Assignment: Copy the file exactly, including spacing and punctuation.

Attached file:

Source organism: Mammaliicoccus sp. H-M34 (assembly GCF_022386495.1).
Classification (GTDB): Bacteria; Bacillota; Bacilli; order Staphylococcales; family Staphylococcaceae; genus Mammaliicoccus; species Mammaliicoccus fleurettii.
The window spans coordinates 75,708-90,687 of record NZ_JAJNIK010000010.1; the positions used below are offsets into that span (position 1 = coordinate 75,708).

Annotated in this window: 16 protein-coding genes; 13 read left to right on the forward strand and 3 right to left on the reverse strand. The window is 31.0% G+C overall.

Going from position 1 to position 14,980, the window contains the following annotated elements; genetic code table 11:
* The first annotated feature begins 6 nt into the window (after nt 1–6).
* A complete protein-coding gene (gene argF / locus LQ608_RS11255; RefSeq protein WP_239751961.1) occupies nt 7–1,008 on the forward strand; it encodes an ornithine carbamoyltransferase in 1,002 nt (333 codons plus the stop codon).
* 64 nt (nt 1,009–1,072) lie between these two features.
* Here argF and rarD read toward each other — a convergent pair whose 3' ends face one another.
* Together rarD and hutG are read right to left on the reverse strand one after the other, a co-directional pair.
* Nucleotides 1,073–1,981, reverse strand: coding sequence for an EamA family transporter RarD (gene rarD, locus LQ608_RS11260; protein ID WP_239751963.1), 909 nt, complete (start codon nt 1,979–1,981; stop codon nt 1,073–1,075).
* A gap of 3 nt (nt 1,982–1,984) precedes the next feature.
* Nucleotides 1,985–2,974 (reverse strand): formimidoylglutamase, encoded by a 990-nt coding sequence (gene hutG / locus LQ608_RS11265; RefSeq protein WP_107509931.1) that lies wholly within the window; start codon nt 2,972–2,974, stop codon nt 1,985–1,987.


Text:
Source organism: Mammaliicoccus sp. H-M34 (assembly GCF_022386495.1).
Classification (GTDB): Bacteria; Bacillota; Bacilli; order Staphylococcales; family Staphylococcaceae; genus Mammaliicoccus; species Mammaliicoccus fleurettii.
The window spans coordinates 75,708-90,687 of record NZ_JAJNIK010000010.1; the positions used below are offsets into that span (position 1 = coordinate 75,708).

Annotated in this window: 16 protein-coding genes; 13 read left to right on the forward strand and 3 right to left on the reverse strand. The window is 31.0% G+C overall.

Going from position 1 to position 14,980, the window contains the following annotated elements; genetic code table 11:
* The first annotated feature begins 6 nt into the window (after nt 1–6).
* A complete protein-coding gene (gene argF / locus LQ608_RS11255; RefSeq protein WP_239751961.1) occupies nt 7–1,008 on the forward strand; it encodes an ornithine carbamoyltransferase in 1,002 nt (333 codons plus the stop codon).
* 64 nt (nt 1,009–1,072) lie between these two features.
* Here argF and rarD read toward each other — a convergent pair whose 3' ends face one another.
* Together rarD and hutG are read right to left on the reverse strand one after the other, a co-directional pair.
* Nucleotides 1,073–1,981, reverse strand: coding sequence for an EamA family transporter RarD (gene rarD, locus LQ608_RS11260; protein ID WP_239751963.1), 909 nt, complete (start codon nt 1,979–1,981; stop codon nt 1,073–1,075).
* A gap of 3 nt (nt 1,982–1,984) precedes the next feature.
* Nucleotides 1,985–2,974 (reverse strand): formimidoylglutamase, encoded by a 990-nt coding sequence (gene hutG / locus LQ608_RS11265; RefSeq protein WP_107509931.1) that lies wholly within the window; start codon nt 2,972–2,974, stop codon nt 1,985–1,987.